I never read a lot of fiction (other than the aforementioned bodice-rippers, and I’m really not compelled to go for bodice-rippers any more) but I did and still do like Stephen King.  I may not agree with his politics (I don’t) but he is a hell of a writer.  One of my favorites authored by King is the book IT, (not to be confused as a horror novel about IT, which is good given that many in the IT profession are quite scary enough,) so I simply had to get it on Kindle.

Maybe I shouldn’t put it like this, but Kindle is a hyperlexic’s high holy fantasy.  There are millions of books available for momentary download for a modest fee (and some are even free.)  Since my particular Kindle has 3G and Wi-Fi I can pretty much download anytime and anywhere, meaning I have to be careful in the Kindle Store.  I have limited myself to one book a week, and only if I have finished the previous one.  There is something just plain magical about having so much reading material at one’s fingertips.


My favorite Stephen King book, except for maybe The Stand.  It might be a tie.

I read IT back in 1987 shortly after its release in paperback.  I couldn’t afford hard back books at that time.  $4.95 was pricey enough back in those days, but worthwhile.  I couldn’t put it down- and read it the first time in about two days.  This time I am taking my time and only reading a few chapters at a time, for no other reason than I don’t have entire days to lock myself away to just read anymore.  I really miss being able to do that from time to time. I am one of those incorrigible nerd types who can get lost in a book and forget just about everything else.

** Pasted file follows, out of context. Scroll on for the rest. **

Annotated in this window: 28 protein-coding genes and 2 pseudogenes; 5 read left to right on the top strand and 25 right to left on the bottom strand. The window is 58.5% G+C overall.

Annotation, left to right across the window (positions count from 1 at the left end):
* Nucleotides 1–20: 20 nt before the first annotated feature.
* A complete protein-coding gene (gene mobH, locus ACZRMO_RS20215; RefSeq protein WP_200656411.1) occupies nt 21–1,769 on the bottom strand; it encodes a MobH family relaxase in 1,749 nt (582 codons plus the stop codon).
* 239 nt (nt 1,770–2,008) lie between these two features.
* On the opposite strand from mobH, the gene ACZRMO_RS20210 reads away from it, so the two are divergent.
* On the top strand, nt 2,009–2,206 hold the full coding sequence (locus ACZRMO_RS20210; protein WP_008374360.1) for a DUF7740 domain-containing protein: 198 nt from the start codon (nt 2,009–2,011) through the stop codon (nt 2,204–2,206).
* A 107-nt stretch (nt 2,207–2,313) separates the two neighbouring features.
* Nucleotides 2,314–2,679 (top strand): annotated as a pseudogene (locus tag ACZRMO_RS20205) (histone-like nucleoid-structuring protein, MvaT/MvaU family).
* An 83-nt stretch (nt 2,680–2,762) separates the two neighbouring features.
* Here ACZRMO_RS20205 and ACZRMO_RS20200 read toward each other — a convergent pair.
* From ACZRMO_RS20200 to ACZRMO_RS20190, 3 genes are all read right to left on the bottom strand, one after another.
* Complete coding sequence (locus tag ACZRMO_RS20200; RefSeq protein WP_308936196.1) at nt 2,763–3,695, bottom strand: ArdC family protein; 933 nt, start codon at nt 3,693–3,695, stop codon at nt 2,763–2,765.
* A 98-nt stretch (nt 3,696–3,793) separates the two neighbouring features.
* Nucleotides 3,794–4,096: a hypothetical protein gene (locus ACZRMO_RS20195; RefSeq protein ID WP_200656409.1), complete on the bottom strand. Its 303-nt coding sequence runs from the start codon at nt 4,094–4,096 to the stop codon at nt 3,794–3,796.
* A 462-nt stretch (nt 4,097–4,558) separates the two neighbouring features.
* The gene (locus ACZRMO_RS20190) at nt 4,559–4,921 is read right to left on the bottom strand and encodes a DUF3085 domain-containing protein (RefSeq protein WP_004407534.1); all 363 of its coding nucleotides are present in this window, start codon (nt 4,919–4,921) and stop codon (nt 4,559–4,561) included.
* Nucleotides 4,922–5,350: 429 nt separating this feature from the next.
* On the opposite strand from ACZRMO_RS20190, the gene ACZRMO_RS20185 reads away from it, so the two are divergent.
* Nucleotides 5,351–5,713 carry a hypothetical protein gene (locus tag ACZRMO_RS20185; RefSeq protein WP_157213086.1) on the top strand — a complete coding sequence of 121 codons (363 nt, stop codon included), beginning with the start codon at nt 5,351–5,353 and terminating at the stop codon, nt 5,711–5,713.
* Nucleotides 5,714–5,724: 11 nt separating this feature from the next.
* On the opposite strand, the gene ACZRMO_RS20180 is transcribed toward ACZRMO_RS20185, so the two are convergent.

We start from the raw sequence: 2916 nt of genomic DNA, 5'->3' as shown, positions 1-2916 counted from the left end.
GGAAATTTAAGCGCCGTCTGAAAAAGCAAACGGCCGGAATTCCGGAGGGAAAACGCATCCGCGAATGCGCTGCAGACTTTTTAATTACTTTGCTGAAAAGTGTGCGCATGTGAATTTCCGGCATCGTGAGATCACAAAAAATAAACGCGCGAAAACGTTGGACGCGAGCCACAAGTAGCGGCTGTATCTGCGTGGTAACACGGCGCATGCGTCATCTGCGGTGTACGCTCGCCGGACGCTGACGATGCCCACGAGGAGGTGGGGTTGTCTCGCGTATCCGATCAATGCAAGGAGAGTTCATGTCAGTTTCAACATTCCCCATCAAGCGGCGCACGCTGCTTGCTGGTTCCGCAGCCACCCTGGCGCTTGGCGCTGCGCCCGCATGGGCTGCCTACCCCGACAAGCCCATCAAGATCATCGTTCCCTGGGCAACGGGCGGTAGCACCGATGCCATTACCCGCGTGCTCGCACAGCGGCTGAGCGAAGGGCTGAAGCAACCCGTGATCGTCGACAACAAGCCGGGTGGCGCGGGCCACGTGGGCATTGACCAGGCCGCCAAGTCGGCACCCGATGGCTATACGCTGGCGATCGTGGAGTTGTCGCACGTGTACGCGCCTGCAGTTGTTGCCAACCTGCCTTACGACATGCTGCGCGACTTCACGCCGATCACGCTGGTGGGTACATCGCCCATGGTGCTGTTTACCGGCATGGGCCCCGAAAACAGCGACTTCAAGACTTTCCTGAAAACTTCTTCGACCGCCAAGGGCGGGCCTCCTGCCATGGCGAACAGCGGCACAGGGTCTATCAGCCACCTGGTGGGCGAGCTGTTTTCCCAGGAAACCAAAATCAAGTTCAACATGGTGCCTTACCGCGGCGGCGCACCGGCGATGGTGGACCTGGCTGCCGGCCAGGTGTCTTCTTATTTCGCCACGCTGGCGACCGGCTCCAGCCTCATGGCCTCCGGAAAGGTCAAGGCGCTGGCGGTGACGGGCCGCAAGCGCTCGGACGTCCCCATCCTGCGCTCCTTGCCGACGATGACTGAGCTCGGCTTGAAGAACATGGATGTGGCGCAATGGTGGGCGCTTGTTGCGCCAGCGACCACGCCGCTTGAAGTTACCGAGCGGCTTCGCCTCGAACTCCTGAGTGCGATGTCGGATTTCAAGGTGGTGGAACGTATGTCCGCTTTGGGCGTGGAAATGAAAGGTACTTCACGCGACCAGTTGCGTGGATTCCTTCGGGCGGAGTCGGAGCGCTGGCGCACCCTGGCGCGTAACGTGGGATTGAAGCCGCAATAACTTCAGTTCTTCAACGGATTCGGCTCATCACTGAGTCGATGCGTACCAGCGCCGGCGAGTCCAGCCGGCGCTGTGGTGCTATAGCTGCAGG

IT,  I am finding, is a more personal story for me now than it was in 1987.  When I read IT the first time, there wasn’t much distance between me as the 10 year old and me as the 18 year old.  It was a great story, but I didn’t really identify with the characters back then.  Today I can understand their perspective much better.   There is a lifetime of distance and several changes of spheres between me as the 10 year old, and me as the forty-something.  There are those long-forgotten incidents and pictures from the back of the brain box that I don’t always acknowledge are there until some external event triggers the memory.  There are plenty of incidents I’d rather forget, and many pictures that are best left buried deep and not disturbed from their sleep.